To Get Those Twenty, They'll Destroy The Market
A decline on Friday and on Monday? The equity market selloff threatened to enter a new phase, as stocks fell on Friday in fear of what might happen over the weekend, but then declined again on Monday shortly after the open despite the fact that no further bad news emerged from Europe.
Unless, of course, one counts the threat from the Greek Prime Minister, who promised to probe the role U.S. banks played in the crisis. It's amazing any of these banks ever existed, when you think about it. From what I hear, they caused the housing crisis, the subprime mortgage crisis, the European crisis; together with hedge funds they caused the California energy crisis a few years ago and the gasoline price gauging following Katrina. I heard they were involved in the Civil War, and there is a rumor that Pontius Pilate worked for J.P. Morgan. Is anyone willing to take responsibility for anything any more or is everything the fault of the banks? How, exactly, did the banks cause the huge Greek fiscal deficit? Good heavens.
To be sure, bankers are not angels and we saw another stomach-churning example of that today in a Bloomberg story about a particular issue of "reverse convertible" securities. A reverse convertible is a note, usually short-term, that pays a high fixed rate of interest and returns principal as long as certain conditions do not occur. The particular condition of interest in a reverse convertible is that the underlying equity security cannot fall more than X% on any day during the note's life. If those conditions do occur, then the investor instead owns the stock in question, usually at the original price (that is, the investor gets the entire decline of the stock). In this particular instance, JP Morgan issued a 2-month security that paid a 64% annual rate of interest as long as TIVO didn't fall 25% from the starting price on any day during the note's life. If TIVO did fall that far, then the buyer of the reverse convertible instead owned TIVO at the price it was at when the security was issued (in other words, an instant 25% or more loss).
The problem with this security is not the structure, which is fairly easy to understand as long as it is fully explained. The problem is that it is ridiculously hard to price - technically, the buyer of the note is selling a naked knock-in, in-the-money put option, which you as the investor have no chance at all of correctly evaluating. As a consequence, JPM not only makes its disclosed 1.75% selling concession - which is pretty egregious for a 2-month note, anyway - but also probably makes another 3% or more on the hedging of the option, and this profit is not disclosed. The fact that such a product is marketed at all with this sort of margin is unconscionable. Unlike CDS, interest rate swaps, and inflation swaps, each of which serves a clear function, it is clear this product is designed only for one thing: to separate fools from their money.
So, while I continue to object to the Volcker rule and all of the dangerous legislation that is currently being pushed through Congress, and I feel sympathetic for all of the good people on Wall Street who work hard to innovate useful products to help intermediate risk for their clients and who take a reasonable compensation for doing so, it absolutely turns my stomach that those people are being lumped in with the people who innovated, priced, and marketed reverse convertibles, as well as the legal and compliance architecture that said such a rip-off deal is okay. Wall Street confronts, unfortunately, rather the reverse of God's policy with Sodom: policymakers will destroy the city for the sake of the twenty wicked within, no matter how many innocents are brought low in the process.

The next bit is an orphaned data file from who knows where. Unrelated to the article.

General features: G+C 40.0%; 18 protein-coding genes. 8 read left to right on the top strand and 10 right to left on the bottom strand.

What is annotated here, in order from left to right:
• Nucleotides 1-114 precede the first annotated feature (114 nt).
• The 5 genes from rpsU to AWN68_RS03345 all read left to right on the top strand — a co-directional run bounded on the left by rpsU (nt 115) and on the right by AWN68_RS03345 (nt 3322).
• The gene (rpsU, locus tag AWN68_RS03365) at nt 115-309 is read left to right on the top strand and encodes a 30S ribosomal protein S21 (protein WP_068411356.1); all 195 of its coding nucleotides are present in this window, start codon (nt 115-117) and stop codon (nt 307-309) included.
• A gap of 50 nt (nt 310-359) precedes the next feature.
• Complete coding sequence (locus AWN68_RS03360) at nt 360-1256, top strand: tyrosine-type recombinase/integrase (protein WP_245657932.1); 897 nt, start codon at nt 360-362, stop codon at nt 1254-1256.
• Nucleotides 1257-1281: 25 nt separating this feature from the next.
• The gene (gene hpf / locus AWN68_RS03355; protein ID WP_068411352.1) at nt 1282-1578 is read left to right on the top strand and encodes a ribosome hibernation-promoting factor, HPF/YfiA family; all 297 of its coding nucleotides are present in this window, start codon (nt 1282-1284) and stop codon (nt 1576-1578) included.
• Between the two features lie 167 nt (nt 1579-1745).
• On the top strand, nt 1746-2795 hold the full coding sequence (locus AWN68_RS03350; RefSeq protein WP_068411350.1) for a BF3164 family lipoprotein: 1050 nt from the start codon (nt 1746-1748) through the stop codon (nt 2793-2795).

Back from Biblical times to present day, the stock market ended +0.1% higher after clawing back from being down around 2%. It was an impressive comeback, but would have been more impressive had the market been down on bona fide bad news. Sure the Empire Manufacturing index was weak at +19.11, but this is a volatile series. I think that, since it is May data and it is plausible to imagine that European stresses could be reflected in domestic manufacturing data, it is worth watching other manufacturing surveys, but this isn't the reason the market plunged. Nor, of course, is the rise in the NAHB index, which is mildly bullish. That index went to post-crisis highs at 22, although as the chart below (Source: Bloomberg) shows this isn't really anything to write home about yet. Clearly, though, there is some improvement from Depression-level sentiment among home builders.
Construction Sentiment Is Improving (But A Long Way To Go)
While stocks ended up with a scratch, other internal signs give continued cause for nervousness. Inflation measures dropped another 3-5bps (the 1y inflation swap actually fell 13bps and is now at an even 1%), but even so the June 10y Note contract fell 6/32nds and the 10y yield rose to 3.48%. The combination of those two things implies that real yields rose, but they are so sharply negative as it is that I am afraid we can't glean much information from that.
Tomorrow, we get the first of the inflation numbers this week. That would be the PPI (Consensus: +0.1%, +0.1% ex-food-and-energy), which is generally an unimportant number to inflation people but fairly important to other people who think that PPI is a useful indicator. More interesting, to me, is the Housing Starts number (Consensus: 650k from 626k), which is expected to record the highest reading since 2008...but at a level which, like the NAHB index, is hardly cause for celebration yet.
I remain concerned about the near-term direction of the stock market and the medium-term direction of the bond market, although in the latter case I don't feel any desire to fade the downtrend in rates just yet.